Last week, many of you read this New York Post article about a 66-pound 3rd grader who was deemed overweight according to the FitnessGram that she received from her school. Please read EDIN's recommendations to our schools about this issue.
Dear Educators and School Administrators,
In the 2011-2012 school year, the Georgia Department of Education passed legislation that requires each local school district to conduct an annual fitness assessment program for all students in grades 1 to 12.(1) The assessments require teachers to measure students’ heights and weights for BMI calculations. It can be extremely stressful and even dangerous for students when the testing is not performed in a sensitive way. The focus on numbers can lead to self-consciousness, shameful feelings, and comparisons between students. These social comparisons have been shown to lead to lowered body image and self esteem. 2
It is extremely important that precautions are taken in order to safeguard students against these negative consequences. EDIN recommends that students be weighed in a private room, and not in front of other students. Ask them to turn backwards on the scale so they cannot see their weight. Do not comment on their weight, whether it is high or low. Even acknowledging a low weight in a positive way can send the wrong message. For example, a student may assume that he or she needs to stay at a low weight to be healthy or must continue to lose weight in order to receive “positive” comments.
When fitness reports are delivered, only parents or guardians should see them. Please include additional information in the reports, such as the attached letter to parents regarding Fitnessgram and recommendations to consult with a professional. Health professionals are trained to interpret BMI based on the child’s growth trend instead of looking at one weight measurement. Additionally, BMI and "growth charts are not intended to be used as a sole diagnostic instrument. Instead, growth charts are tools that contribute to forming an overall clinical impression for the child being measured."3
Parents and educators need to recognize that children grow at different rates and that this is normal, especially around puberty. Some children gain height first, and then weight. Others gain weight first, and then height. Boys and girls also grow at different rates at different times of life. Do not be alarmed if students gain weight first and then height-- this does not necessarily mean that they have bad eating habits. (See attached handout: Medical Reasons Why a Child Might Rapidly Gain Weight.) If students take good care of their bodies, they will grow into the exact size their body is meant to be. However, if they are faced with pressures to control their weight and body size, they may develop an unhealthy relationship with food, exercise, and their own bodies.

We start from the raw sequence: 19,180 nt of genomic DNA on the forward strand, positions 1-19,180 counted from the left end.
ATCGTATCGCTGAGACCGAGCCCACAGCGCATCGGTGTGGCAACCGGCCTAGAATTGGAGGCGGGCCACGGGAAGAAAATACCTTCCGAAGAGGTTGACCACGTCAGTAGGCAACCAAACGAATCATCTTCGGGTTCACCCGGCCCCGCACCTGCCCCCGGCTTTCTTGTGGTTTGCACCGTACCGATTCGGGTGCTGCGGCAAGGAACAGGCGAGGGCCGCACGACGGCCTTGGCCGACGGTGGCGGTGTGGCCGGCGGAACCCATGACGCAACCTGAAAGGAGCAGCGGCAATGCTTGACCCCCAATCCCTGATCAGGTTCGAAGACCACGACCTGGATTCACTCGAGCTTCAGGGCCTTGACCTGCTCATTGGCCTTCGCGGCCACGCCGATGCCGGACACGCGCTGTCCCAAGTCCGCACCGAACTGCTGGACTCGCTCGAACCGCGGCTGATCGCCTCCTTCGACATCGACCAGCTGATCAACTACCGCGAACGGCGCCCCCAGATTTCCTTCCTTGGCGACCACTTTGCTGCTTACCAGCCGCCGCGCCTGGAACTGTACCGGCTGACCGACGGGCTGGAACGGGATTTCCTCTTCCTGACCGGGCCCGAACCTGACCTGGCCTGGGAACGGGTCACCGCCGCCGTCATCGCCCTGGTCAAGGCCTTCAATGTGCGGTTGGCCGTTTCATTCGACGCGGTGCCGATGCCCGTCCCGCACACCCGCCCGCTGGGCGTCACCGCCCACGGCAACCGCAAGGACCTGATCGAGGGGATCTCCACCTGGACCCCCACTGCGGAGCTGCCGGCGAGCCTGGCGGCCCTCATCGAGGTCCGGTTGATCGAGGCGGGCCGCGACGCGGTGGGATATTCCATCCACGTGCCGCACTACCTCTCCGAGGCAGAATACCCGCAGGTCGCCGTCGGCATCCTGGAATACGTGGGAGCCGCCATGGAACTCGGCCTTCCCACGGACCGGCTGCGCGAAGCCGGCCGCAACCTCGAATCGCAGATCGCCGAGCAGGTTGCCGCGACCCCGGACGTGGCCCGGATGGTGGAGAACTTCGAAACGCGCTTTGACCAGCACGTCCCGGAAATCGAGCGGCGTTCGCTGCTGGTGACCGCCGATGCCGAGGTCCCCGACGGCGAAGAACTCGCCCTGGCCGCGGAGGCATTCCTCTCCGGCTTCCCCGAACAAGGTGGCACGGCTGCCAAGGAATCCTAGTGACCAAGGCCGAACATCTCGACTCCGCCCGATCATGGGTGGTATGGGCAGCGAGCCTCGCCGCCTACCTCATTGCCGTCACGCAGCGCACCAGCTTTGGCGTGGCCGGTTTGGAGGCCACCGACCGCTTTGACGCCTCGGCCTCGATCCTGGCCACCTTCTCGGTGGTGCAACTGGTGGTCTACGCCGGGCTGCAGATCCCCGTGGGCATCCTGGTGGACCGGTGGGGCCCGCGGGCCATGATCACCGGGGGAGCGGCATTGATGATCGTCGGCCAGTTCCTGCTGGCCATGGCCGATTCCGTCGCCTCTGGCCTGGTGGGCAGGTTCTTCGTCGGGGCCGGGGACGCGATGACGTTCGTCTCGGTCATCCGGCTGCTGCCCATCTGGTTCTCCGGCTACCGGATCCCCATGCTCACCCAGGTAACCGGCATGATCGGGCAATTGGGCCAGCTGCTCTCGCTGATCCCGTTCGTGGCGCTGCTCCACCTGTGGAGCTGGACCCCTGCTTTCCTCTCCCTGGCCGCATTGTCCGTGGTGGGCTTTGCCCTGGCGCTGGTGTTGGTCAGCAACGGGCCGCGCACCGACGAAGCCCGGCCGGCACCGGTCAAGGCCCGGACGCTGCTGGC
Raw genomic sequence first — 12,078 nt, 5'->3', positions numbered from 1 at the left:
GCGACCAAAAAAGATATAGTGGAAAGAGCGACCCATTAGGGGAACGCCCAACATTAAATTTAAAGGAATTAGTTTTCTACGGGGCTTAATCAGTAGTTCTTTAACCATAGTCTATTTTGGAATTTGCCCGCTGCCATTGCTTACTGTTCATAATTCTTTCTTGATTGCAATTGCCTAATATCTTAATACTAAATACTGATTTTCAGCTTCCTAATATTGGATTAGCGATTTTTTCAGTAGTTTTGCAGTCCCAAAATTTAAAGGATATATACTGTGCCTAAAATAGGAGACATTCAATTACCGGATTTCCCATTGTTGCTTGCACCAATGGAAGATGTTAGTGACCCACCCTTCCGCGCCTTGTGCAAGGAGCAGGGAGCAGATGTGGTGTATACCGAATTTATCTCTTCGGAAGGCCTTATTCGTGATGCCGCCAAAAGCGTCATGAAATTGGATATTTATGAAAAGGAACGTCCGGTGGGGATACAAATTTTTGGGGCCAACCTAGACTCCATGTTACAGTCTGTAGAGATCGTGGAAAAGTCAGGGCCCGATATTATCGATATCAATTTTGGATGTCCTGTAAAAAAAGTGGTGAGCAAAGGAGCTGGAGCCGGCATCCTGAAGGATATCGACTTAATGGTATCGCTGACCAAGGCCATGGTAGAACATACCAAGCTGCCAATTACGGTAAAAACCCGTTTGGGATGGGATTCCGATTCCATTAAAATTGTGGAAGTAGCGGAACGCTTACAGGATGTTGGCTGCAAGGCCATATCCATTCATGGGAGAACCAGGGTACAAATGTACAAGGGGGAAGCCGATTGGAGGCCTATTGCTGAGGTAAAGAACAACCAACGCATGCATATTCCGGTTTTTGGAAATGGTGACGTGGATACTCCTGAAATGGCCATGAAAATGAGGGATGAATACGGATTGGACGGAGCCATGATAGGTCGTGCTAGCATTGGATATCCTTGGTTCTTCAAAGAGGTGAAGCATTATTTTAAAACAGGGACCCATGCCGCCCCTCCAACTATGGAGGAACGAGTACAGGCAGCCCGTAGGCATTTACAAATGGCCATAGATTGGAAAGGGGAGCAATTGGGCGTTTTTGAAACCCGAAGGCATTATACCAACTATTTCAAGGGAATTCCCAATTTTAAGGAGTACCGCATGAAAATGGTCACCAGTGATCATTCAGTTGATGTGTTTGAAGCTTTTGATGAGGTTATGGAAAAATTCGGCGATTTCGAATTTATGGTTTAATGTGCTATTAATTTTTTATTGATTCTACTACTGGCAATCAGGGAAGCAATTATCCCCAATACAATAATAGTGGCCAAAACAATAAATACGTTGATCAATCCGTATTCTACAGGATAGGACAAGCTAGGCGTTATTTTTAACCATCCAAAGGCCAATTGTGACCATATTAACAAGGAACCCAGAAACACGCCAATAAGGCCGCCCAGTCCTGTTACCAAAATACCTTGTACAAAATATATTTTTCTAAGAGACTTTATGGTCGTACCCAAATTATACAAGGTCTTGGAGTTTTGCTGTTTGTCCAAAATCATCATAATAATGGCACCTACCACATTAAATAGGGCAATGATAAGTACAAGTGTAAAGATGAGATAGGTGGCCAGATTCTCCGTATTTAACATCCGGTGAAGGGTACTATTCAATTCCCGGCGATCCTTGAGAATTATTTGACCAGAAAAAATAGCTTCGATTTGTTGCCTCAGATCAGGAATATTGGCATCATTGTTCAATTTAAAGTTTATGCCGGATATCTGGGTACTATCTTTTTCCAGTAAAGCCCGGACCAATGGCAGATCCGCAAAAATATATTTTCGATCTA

EDIN supports the Health at Every Size (HAES) campaign, which acknowledges that good health can be realized independent from considerations of size. It encourages people of all sizes to address health directly by adopting healthy behaviors. HAES accepts and respects the natural diversity of body shapes and sizes by teaching that anyone with healthy behaviors can be healthy, regardless of size. Providing this information to parents could prevent excessive concern about weight and unnecessary, harmful diets.
Please be sensitive to the feelings that fitness testing and “weight talk” may induce in students. It is not helpful, or even accurate, to base a child’s health status on a single number such as weight or BMI. Putting this pressure on students can make them feel self-conscious about their bodies and may lead to extreme behaviors or self-depreciating thoughts. This is the perfect set-up for eating disorders and other disordered eating habits.4 It is extremely important that students do not put too much stock in these numbers or measure their self-worth based on them.
1. Fitness Gram. http://www.fitnessgram.net/state-information/georgia. Accessed on 5/23/14.
2. Eyal, K., & Te’eni-Harari, T. (2013). Explaining the relationship between media exposure and early adolescents’ body image perceptions: The role of favorite characters. Journal of Media Psychology: Theories, Methods, And Application, 25(3), 129-141. doi:10.1027/1864-1105/a000094
3. Center for Disease Control and Prevention. http://www.cdc.gov/growthcharts/. Accessed on 5/23/14
4. Jerica M. Berge et al. Parent Conversations About Healthful Eating and WeightAssociations With Adolescent Disordered Eating BehaviorsParent Conversations About Eating and Weight. JAMA Pediatrics, 2013; 1 DOI: 10.1001/jamapediatrics.2013.78